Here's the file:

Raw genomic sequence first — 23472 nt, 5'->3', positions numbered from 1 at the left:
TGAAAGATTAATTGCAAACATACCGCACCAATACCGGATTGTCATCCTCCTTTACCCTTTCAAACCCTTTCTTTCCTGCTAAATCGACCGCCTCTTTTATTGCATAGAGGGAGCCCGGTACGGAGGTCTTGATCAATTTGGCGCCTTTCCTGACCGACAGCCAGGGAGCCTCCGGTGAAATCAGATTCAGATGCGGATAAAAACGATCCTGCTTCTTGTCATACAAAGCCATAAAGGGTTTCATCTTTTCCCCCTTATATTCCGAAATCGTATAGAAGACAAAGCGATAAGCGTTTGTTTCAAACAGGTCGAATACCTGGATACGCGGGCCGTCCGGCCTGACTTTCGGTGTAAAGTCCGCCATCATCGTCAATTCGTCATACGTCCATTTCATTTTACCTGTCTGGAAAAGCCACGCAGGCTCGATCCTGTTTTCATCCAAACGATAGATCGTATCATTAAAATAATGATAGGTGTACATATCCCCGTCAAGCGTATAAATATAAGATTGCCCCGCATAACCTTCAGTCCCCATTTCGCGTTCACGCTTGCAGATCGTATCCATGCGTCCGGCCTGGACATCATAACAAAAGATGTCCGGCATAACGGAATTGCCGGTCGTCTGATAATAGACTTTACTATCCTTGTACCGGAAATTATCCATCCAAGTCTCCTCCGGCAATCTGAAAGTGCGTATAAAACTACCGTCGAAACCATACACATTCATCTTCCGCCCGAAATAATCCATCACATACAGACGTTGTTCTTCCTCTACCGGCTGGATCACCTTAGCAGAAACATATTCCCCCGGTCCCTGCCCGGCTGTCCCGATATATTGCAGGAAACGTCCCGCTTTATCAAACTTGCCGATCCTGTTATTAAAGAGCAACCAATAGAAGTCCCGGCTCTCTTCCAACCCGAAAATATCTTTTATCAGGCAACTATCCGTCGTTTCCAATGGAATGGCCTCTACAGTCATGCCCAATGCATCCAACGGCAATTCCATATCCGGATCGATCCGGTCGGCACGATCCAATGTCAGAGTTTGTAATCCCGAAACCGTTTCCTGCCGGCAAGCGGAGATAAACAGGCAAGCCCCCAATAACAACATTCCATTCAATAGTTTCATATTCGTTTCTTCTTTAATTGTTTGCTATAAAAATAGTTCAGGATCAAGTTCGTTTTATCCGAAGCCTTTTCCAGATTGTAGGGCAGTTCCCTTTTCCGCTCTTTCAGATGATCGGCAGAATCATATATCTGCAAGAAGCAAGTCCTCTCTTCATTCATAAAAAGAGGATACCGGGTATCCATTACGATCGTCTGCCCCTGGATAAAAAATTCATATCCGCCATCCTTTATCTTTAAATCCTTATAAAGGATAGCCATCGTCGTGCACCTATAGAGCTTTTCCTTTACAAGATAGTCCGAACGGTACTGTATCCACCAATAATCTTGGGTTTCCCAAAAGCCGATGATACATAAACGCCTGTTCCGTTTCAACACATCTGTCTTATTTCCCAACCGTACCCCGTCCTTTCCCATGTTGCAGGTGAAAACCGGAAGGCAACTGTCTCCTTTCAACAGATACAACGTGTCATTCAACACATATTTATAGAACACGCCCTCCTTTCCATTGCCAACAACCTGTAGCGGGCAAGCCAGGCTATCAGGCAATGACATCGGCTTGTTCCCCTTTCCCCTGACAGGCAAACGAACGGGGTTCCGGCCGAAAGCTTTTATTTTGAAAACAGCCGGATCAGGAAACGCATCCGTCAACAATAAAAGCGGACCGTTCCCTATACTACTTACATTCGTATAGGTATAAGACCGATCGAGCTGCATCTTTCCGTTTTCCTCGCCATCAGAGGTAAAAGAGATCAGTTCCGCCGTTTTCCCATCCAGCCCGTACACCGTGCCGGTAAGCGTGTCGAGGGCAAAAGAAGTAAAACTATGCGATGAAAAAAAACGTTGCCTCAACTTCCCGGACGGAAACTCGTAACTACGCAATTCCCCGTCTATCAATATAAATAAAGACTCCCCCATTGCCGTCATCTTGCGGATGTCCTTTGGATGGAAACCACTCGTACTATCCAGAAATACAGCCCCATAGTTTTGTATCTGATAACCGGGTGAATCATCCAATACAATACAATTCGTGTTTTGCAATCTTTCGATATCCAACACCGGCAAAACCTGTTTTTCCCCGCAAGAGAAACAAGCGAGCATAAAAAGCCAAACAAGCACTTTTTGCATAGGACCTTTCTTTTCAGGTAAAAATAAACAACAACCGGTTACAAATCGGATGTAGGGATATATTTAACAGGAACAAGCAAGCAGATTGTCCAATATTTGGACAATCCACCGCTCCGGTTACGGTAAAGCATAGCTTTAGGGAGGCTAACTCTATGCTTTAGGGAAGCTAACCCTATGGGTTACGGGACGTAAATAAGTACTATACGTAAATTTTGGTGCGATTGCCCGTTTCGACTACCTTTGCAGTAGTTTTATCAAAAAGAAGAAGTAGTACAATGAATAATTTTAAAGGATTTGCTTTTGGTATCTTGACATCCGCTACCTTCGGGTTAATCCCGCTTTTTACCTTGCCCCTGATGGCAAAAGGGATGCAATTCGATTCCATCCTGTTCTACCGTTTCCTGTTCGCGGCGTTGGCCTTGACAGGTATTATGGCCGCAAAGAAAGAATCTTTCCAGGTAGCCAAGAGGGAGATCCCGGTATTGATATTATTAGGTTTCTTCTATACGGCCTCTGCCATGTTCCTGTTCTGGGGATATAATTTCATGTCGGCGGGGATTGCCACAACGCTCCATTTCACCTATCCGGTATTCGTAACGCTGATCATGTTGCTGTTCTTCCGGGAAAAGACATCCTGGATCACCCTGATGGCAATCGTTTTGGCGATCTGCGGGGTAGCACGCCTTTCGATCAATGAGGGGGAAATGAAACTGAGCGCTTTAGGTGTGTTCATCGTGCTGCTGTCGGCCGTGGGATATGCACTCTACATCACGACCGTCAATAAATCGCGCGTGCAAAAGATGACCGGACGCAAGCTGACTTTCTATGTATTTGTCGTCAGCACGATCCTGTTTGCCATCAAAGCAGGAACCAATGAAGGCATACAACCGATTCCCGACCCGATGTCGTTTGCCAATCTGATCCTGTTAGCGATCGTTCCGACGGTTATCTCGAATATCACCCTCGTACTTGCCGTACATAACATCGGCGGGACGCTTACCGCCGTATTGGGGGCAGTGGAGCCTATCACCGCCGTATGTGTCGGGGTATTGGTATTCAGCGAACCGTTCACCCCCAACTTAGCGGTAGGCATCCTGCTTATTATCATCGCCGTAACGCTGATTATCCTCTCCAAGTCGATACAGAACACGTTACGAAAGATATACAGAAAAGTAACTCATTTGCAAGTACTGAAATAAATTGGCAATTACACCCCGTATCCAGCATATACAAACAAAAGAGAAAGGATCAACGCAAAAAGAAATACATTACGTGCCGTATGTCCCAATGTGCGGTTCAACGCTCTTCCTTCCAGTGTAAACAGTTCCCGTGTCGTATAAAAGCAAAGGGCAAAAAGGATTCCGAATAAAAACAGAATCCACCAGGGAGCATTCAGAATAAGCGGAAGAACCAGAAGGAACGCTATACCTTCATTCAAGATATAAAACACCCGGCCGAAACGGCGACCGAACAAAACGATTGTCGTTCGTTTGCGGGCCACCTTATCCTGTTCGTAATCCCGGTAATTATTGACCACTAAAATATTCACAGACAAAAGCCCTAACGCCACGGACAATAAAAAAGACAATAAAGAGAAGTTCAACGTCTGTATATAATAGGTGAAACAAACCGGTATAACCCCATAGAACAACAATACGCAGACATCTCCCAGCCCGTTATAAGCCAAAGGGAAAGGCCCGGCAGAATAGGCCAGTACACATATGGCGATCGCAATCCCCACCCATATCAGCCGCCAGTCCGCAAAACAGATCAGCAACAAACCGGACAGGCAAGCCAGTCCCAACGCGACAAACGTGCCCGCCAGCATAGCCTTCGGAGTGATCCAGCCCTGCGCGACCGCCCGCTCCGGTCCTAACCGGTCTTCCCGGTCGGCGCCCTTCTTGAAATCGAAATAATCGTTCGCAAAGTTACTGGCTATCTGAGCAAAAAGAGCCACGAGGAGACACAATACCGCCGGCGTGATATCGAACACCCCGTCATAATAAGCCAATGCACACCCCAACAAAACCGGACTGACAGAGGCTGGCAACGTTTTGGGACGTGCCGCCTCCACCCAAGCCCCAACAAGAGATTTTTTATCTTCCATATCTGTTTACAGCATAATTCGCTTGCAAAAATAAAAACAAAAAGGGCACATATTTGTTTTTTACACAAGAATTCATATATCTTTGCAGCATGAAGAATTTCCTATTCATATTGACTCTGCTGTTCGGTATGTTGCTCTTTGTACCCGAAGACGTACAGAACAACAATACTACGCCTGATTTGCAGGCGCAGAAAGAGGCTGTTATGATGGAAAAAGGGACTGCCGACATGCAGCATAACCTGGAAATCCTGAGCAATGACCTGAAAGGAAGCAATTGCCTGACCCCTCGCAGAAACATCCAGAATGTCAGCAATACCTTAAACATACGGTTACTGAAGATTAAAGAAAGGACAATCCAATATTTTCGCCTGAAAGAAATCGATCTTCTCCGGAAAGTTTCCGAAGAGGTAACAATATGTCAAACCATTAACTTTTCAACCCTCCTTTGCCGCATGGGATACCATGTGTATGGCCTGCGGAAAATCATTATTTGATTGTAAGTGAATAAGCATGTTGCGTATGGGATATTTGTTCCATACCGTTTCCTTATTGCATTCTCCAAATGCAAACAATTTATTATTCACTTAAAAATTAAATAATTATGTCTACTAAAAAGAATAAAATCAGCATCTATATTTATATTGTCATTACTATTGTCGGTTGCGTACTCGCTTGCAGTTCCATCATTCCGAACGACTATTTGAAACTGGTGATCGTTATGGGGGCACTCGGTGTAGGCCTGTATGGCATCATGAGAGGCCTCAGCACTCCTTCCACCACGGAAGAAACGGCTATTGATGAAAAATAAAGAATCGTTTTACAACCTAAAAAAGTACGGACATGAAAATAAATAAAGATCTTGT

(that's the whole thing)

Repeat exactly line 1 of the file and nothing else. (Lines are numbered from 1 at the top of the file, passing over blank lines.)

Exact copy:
Raw genomic sequence first — 23472 nt, 5'->3', positions numbered from 1 at the left: